Halloween!

So next M0nday is my very favorite holiday–Halloween! Unlike, say, Christmas or Thanksgiving, there is no weird family stuff, no obligations, no gifts to buy, just candy and dressing up and fun. I love it–especially the dressing up! This year I am going to be a French maid, if my modiste finishes my costume on time…

Halloween has its origins about 2000 years ago, in the Celtic festival of Samhain (summer’s end). It marked the death of summer and the beginning of the new year, and the boundaries between life and death were thought to be thinner. It was a moment of change, of magic and supernatural power. The Romans adapted this into the harvest festival of Pomona, goddess of the harvest, and the Christians made it All Soul’s Day. Trick or treat has its origins in the Middle Ages, in parades where the poor would go door to door begging for “soul cakes” in return for prayers for the cake-givers’ deceased relatives.

I’ve been doing lots of research on the Victorian era for my current WIPs, and like so many Victorian holidays Halloween became a bigger deal during the later 19th century than it had been before. The Victorians loved any excuse to have a party, and they also loved spooky, ghost-y things (seances, mediums, mourning jewelry, etc). Halloween became more romantic and sentimental, centering around divination games (like the “looking glass spell,” where a girl could see her future husband in a mirror), harvest-type games like bobbing for apples, ghost story-telling, and general partying with friends. There are some adorable Victorian Halloween postcards!

So to celebrate the holiday, let’s look at some examples of mourning jewelry and those adorable postcards….












BTW,for a good site about Victorian mourning jewelry you can go here

What are you doing this Halloween? Any mirror games??

About Amanda McCabe/Laurel McKee

Writer (as Amanda McCabe, Laurel McKee, Amanda Carmack), history geek, yoga enthusiast, pet owner!
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7 Responses to Halloween!

  1. Artie Mesia says:

    I love Whitby jett jewelry and really want to own some. It’s very expensive and out of my price range currently ๐Ÿ™

    Now I could be wrong, but I always thought the British (aka Victorians) celebrated the US version of Halloween on Guy Fawkes Day, November 5. When I lived in the UK that’s what happened, but I have no idea when that started.

  2. Yes indeed the Brits celebrate Guy Fawkes day on Nov 5 but lately Halloween’s been catching on–I can’t understand why it took so long for a festival centered on candy to be adopted! But Guy Fawkes Day aka Bonfire Night is nothing to do with Halloween–see
    http://projectbritain.com/Guy.html

    I’d really like to know what differentiates mourning jewelry from love token jewelry (using hair, yuk) if there’s no obvious mourning language or symbols.

  3. Sophia Rose says:

    I was so intrigued to see the mourning rings for the first time after reading about them in so many novels.

    Thanks for the fascinating post.

  4. I wrote a post I wrote about the holiday in Gilded Age America last year, where I noted that it was a very American celebration. ๐Ÿ˜‰

  5. Elena Greene says:

    As I mentioned on Saturday, I’m in the throes of planning for the UU Halloween party. I’ll be prepping themed cookies for the kids to decorate, stuff to make macaroni skeletons, pumpkin bowling, the like. Also getting my Vulcan costume together.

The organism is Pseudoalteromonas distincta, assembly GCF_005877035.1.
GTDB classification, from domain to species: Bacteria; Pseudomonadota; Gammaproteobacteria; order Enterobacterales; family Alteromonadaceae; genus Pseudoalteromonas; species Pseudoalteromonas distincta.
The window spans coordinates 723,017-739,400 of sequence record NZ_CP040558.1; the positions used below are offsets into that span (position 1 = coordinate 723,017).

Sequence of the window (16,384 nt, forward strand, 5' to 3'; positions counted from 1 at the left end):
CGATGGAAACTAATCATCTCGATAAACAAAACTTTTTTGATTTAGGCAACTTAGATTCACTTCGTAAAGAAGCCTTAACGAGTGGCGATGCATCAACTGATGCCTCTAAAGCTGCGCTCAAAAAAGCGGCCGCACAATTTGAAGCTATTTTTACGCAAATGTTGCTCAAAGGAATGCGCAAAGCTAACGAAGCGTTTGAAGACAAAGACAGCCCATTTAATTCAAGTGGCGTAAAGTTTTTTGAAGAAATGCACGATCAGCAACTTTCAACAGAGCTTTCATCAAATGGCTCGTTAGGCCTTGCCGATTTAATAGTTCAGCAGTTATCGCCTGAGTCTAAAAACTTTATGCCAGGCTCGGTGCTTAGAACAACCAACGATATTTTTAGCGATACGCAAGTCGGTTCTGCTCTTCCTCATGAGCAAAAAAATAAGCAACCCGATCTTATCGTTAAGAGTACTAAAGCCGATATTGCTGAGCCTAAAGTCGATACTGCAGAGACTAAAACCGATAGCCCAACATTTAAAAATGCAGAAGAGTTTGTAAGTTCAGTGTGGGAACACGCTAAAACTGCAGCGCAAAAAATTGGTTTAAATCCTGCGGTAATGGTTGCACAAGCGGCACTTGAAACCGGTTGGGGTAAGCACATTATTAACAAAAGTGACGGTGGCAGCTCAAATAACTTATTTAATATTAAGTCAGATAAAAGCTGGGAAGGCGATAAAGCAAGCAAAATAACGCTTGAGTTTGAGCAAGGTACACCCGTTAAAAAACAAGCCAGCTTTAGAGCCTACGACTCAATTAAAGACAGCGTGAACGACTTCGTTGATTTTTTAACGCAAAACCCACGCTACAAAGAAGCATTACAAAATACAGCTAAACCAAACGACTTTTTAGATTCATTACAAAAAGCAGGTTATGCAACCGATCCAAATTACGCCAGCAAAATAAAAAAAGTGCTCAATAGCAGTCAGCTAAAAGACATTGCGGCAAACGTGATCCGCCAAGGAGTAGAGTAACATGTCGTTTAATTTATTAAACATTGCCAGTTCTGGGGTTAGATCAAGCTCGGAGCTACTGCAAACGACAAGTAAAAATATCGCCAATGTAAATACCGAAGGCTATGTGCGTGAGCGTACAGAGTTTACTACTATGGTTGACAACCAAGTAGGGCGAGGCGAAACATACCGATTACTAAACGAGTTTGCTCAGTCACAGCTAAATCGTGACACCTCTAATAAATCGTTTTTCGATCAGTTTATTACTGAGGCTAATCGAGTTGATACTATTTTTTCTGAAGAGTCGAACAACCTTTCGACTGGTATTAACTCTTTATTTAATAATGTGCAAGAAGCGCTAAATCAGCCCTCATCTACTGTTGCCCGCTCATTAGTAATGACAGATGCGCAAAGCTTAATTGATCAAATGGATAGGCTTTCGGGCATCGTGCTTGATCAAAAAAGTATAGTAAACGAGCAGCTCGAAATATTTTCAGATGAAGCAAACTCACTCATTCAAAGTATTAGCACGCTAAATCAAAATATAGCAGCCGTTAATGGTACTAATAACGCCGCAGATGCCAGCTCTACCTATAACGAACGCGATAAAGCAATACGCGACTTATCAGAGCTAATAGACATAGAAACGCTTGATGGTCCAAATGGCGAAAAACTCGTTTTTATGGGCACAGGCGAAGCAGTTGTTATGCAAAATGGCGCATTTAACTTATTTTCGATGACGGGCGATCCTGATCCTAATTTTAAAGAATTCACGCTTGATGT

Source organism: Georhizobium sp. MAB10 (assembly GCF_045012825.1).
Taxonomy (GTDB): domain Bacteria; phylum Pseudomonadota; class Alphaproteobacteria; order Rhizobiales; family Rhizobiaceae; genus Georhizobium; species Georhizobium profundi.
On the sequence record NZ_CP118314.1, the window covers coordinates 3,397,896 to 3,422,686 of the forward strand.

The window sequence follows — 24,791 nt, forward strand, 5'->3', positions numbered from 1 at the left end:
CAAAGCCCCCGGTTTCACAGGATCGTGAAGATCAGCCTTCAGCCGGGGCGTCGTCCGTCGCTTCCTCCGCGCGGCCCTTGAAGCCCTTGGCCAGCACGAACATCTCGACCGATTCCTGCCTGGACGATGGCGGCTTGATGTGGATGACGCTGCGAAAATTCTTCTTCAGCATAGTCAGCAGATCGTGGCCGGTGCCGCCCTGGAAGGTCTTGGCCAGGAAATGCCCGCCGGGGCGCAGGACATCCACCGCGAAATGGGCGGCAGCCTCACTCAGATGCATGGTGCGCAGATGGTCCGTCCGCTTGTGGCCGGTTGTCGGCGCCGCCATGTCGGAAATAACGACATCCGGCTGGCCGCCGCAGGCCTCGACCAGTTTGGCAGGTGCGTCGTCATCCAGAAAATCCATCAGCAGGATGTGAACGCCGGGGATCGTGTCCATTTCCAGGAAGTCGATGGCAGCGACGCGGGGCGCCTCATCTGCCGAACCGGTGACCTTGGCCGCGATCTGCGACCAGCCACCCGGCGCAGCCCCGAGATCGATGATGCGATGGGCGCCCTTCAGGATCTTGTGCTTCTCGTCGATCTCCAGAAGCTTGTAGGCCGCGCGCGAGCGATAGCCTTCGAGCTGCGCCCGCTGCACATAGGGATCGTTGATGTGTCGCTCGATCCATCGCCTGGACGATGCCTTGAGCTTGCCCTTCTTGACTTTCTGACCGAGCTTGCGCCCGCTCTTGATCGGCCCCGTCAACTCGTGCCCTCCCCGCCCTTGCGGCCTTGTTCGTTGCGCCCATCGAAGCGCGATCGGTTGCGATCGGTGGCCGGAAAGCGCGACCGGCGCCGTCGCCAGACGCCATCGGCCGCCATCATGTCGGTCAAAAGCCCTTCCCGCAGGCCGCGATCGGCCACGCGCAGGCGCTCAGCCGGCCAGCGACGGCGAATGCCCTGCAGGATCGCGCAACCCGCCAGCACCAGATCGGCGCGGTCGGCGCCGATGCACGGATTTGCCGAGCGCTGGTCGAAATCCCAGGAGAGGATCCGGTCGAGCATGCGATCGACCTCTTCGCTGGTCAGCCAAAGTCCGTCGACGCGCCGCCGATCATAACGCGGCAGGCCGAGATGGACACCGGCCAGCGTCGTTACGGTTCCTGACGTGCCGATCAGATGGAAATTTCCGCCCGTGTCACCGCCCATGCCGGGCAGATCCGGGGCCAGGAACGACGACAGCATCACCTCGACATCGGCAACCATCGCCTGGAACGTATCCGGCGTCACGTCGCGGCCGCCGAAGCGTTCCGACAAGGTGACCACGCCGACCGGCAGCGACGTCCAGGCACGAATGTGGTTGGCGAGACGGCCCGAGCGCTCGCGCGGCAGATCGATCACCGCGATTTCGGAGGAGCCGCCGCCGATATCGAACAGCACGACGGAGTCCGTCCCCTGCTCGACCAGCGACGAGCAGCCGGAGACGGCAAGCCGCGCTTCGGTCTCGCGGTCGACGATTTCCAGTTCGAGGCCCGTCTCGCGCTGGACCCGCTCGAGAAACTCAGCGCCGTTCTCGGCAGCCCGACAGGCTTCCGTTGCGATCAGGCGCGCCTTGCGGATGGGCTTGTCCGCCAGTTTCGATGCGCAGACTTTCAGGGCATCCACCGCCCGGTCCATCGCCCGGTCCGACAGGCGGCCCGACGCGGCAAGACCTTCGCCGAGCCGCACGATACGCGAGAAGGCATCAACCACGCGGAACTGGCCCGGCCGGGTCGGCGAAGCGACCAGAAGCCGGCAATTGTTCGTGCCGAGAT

On the actual day of Halloween, I hope to be just relaxing and giving out candy while my kids trick-or-treat with friends (some probably in Dr Who themed costumes). And I will take pictures. ๐Ÿ™‚

  6. Diane Gaston says:

    I’m preparing for Halloween by attending a talk at the Library of Congress by my friend Carol Brown, who makes costumes for Dragon Con and the Renaissance Fair. She came to a Halloween Party as a Jane Austen vampire and that was ages before Janet’s books!!

    I’m also preparing for a Halloween holiday Trick or Treat contest giveaway with other authors. Should be fun!

    Amanda, you must show a photo of your costume!!!

  7. librarypat says:

    Thank you for the link to site on the mourning jewelry. Most interesting.
    This Halloween we will be staying home as usual. We live out in the country and have had only about 5 Trick or Treaters in 19 years, and 3 of those times it was our grandson. We have new neighbors with 3 children, so maybe this year we will have visitors. I have made up treat bags for our two grandsons and will give them on Sunday, maybe.

    On Sunday, we will have our annual family Oktoberfest dinner. My daughter and her family are coming over from NC (they have a little girl, only 4 months old), our other daughter and her family who live down the road will be here, and we have elderly friends we have invited. We have asked our son to bring his friend (he says she is not a girlfriend), but I don’t know if they or he will show.

    We have a large brush pile in the yard. I keep trying to convince my son and husband we need to have a Samhain bonfire, but haven’t convinced them yet. A lot will depend on the weather.

    I really miss being in town and seeing all the children coming around in costume. We always dressed up to take our children out or stay and give out treats. I have lots of great decorations, but won’t be putting up much this year. Next year I hope to have the time to really decorate well. I miss working at the library. I used to really decorate the children’s area and fix up the rest of the building. We all came in costume and the drama club at the high school would come over to “haunt the stacks.”
    We would have lots of activities. I really miss it.

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